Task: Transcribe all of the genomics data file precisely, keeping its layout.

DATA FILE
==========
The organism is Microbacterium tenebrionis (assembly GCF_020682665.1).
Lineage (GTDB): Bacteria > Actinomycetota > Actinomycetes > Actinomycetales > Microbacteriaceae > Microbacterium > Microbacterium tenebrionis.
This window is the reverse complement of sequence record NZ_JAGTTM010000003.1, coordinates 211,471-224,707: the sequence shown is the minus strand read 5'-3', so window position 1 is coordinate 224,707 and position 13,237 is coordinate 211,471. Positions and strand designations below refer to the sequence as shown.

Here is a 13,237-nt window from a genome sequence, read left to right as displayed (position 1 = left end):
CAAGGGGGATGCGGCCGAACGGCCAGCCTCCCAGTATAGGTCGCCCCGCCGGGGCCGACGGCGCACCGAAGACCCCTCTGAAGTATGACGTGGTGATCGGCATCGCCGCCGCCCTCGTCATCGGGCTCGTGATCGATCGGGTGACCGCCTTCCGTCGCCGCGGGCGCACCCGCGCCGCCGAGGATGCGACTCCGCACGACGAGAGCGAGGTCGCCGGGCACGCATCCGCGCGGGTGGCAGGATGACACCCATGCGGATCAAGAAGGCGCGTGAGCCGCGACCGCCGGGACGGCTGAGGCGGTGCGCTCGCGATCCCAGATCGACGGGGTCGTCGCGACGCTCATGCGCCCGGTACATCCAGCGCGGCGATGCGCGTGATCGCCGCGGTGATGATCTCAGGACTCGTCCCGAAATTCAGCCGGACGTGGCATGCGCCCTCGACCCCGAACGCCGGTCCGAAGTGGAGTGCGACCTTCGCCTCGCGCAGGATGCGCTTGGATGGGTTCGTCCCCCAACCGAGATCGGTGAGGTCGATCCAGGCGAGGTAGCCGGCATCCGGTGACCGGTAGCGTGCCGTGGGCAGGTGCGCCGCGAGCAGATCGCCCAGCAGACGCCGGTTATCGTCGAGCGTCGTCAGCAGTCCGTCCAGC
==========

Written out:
The organism is Microbacterium tenebrionis (assembly GCF_020682665.1).
Lineage (GTDB): Bacteria > Actinomycetota > Actinomycetes > Actinomycetales > Microbacteriaceae > Microbacterium > Microbacterium tenebrionis.
This window is the reverse complement of sequence record NZ_JAGTTM010000003.1, coordinates 211,471-224,707: the sequence shown is the minus strand read 5'-3', so window position 1 is coordinate 224,707 and position 13,237 is coordinate 211,471. Positions and strand designations below refer to the sequence as shown.

Here is a 13,237-nt window from a genome sequence, read left to right as displayed (position 1 = left end):
CAAGGGGGATGCGGCCGAACGGCCAGCCTCCCAGTATAGGTCGCCCCGCCGGGGCCGACGGCGCACCGAAGACCCCTCTGAAGTATGACGTGGTGATCGGCATCGCCGCCGCCCTCGTCATCGGGCTCGTGATCGATCGGGTGACCGCCTTCCGTCGCCGCGGGCGCACCCGCGCCGCCGAGGATGCGACTCCGCACGACGAGAGCGAGGTCGCCGGGCACGCATCCGCGCGGGTGGCAGGATGACACCCATGCGGATCAAGAAGGCGCGTGAGCCGCGACCGCCGGGACGGCTGAGGCGGTGCGCTCGCGATCCCAGATCGACGGGGTCGTCGCGACGCTCATGCGCCCGGTACATCCAGCGCGGCGATGCGCGTGATCGCCGCGGTGATGATCTCAGGACTCGTCCCGAAATTCAGCCGGACGTGGCATGCGCCCTCGACCCCGAACGCCGGTCCGAAGTGGAGTGCGACCTTCGCCTCGCGCAGGATGCGCTTGGATGGGTTCGTCCCCCAACCGAGATCGGTGAGGTCGATCCAGGCGAGGTAGCCGGCATCCGGTGACCGGTAGCGTGCCGTGGGCAGGTGCGCCGCGAGCAGATCGCCCAGCAGACGCCGGTTATCGTCGAGCGTCGTCAGCAGTCCGTCCAGC